Divide your amount due by your usage
The second way is to take the cost of electricity on your latest bill, subtract the flat fee ($15 in this example), and divide by usage during the billing period.
($97.79 - $15) / 422 kWh = $0.1962 per kWh
Once you have your rate, multiply it by your average monthly consumption to find your average monthly electric bill. In our example, the average bill would be $165.40 per month – which is about on par for residents of Alabama, Nevada, Rhode Island, and Mississippi.
843 kWh per month x $0.1962 per kWh = $165.40 per month
So now what? You have your own average electric bill and the average monthly bill for your state. What do we do with this information?
The best thing to compare your average electricity bill to is your own future electricity bills. In other words, use your average bill as a measuring stick for your own electricity costs, not your neighbors. This can help you identify spikes in your rate and/or usage.
As we discussed earlier in the article, everybody’s electricity needs are unique and having a high electricity bill isn’t necessarily a bad thing. For example, if you are charging two EVs at home, your electricity bill is going to skyrocket, even if you are saving a ton of money by not buying gasoline.
Having a high electricity bill isn’t necessarily bad, but having a higher than average bill is a red flag. For example, if your average bill is $165 per month and you get a bill for $250, it’s time to investigate what happened.
If a high electricity bill can’t be explained by a new electrical system (EV charging, AC unit, heat pump, etc), then it’s typically due to a utility rate hike, and you’ll want to catch it as early as possible so you can explore alternative sources of electricity like home solar.
If you must compare your average electric bill to something, there is a useful measurement called Electricity Burden that answers the question “Am I paying too much for electricity?”.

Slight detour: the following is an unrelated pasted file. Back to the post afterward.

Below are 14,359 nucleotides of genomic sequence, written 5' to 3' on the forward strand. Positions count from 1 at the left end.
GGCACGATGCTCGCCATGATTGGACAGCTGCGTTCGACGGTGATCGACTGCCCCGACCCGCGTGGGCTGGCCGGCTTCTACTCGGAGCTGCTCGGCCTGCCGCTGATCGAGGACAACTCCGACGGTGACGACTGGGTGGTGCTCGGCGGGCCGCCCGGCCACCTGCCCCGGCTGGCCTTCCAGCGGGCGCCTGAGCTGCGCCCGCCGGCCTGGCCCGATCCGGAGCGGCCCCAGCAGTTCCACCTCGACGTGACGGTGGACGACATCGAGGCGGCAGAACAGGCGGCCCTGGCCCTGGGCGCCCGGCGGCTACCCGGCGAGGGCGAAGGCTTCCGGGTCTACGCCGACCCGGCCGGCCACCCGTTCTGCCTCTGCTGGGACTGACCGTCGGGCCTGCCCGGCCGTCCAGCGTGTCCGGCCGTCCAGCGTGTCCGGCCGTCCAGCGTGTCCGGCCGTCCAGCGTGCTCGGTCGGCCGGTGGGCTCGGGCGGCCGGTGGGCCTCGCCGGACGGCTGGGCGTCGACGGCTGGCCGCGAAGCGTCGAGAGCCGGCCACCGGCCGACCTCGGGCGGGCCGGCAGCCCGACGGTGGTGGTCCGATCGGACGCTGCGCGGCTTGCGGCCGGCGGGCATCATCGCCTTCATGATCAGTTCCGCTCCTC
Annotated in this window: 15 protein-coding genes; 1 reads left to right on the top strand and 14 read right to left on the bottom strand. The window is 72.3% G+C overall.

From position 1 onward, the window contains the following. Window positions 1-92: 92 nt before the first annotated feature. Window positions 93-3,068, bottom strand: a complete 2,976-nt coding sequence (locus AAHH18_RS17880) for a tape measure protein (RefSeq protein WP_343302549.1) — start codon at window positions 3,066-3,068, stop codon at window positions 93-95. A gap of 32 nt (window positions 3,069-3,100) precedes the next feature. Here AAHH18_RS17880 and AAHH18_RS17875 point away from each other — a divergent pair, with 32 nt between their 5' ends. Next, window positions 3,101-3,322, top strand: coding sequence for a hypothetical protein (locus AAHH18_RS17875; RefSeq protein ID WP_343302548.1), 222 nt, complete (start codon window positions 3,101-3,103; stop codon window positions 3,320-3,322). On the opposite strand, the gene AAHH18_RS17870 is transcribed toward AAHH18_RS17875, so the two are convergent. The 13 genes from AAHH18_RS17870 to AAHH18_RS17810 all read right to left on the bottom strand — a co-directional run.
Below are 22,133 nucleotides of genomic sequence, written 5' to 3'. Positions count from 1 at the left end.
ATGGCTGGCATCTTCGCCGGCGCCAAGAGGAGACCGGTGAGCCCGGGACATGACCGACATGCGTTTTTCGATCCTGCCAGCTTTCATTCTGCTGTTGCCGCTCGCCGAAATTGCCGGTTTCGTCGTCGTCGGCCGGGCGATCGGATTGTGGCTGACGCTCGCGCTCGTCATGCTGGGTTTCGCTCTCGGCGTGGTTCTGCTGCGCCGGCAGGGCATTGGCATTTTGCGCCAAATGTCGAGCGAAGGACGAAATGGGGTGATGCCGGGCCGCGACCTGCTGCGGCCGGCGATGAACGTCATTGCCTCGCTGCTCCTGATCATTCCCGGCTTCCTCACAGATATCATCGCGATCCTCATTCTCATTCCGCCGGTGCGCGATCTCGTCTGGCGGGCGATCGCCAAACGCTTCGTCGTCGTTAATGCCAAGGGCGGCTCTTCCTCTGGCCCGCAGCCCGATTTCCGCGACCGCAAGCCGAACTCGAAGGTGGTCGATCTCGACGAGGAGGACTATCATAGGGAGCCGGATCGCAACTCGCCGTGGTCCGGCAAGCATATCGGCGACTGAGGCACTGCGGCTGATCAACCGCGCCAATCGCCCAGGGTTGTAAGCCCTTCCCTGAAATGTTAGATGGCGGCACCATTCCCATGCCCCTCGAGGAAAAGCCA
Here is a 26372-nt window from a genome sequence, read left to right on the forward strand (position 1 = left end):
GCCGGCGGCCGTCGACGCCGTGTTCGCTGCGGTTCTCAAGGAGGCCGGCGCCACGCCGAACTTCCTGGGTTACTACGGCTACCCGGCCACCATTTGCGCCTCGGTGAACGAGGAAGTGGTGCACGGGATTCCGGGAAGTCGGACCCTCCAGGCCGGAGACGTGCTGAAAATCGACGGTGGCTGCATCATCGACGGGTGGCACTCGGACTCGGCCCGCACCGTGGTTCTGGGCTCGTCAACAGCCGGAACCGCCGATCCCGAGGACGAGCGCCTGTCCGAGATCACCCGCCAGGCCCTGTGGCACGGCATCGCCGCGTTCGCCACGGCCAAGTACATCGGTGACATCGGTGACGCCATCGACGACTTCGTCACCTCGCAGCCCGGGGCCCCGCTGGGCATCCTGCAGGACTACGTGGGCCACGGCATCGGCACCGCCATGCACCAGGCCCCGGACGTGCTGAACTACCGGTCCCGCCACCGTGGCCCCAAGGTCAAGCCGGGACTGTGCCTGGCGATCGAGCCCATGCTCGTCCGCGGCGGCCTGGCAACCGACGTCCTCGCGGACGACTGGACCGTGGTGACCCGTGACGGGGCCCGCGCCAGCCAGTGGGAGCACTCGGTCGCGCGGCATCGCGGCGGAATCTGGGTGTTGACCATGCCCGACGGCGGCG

Electricity burden is the percentage of your gross household income that is spent on electricity. To find it, simply divide your annual electricity consumption by your gross household income.
Electricity Burden = average annual consumption / gross household income
Based on data from the EIA and the US Census Bureau, the average electricity burden in the US is around 2%. So, a household with $90,000 in gross income should expect to pay around $1,800 for electricity per year, or $150 per month.
The average state electricity burden varies from less than 1% in Utah to over 3% in Nevada, and can be significantly higher for low-income households. If your electricity burden creeps up above 5%, then you are definitely paying too much for electricity and it’s time to look into ways to reduce your consumption and/or lower your rate with solar panels.
The bottom line
While humans are nosy little creatures that love to compare ourselves to each other, comparing your average electric bill against the state or national average isn’t always helpful. There are simply too many variables that affect each household’s average bill.
However, it is still worthwhile to know your average electric bill so you can quickly identify outliers. In many cases – especially since 2022 – high electricity bills are due to utility rate hikes. It’s important to identify rate hikes early so you can consider alternatives before you spend months or years overpaying for electricity.
If your average electric bill is higher than you can handle, connect with an Energy Advisor to design a solar system that reduces your electricity costs.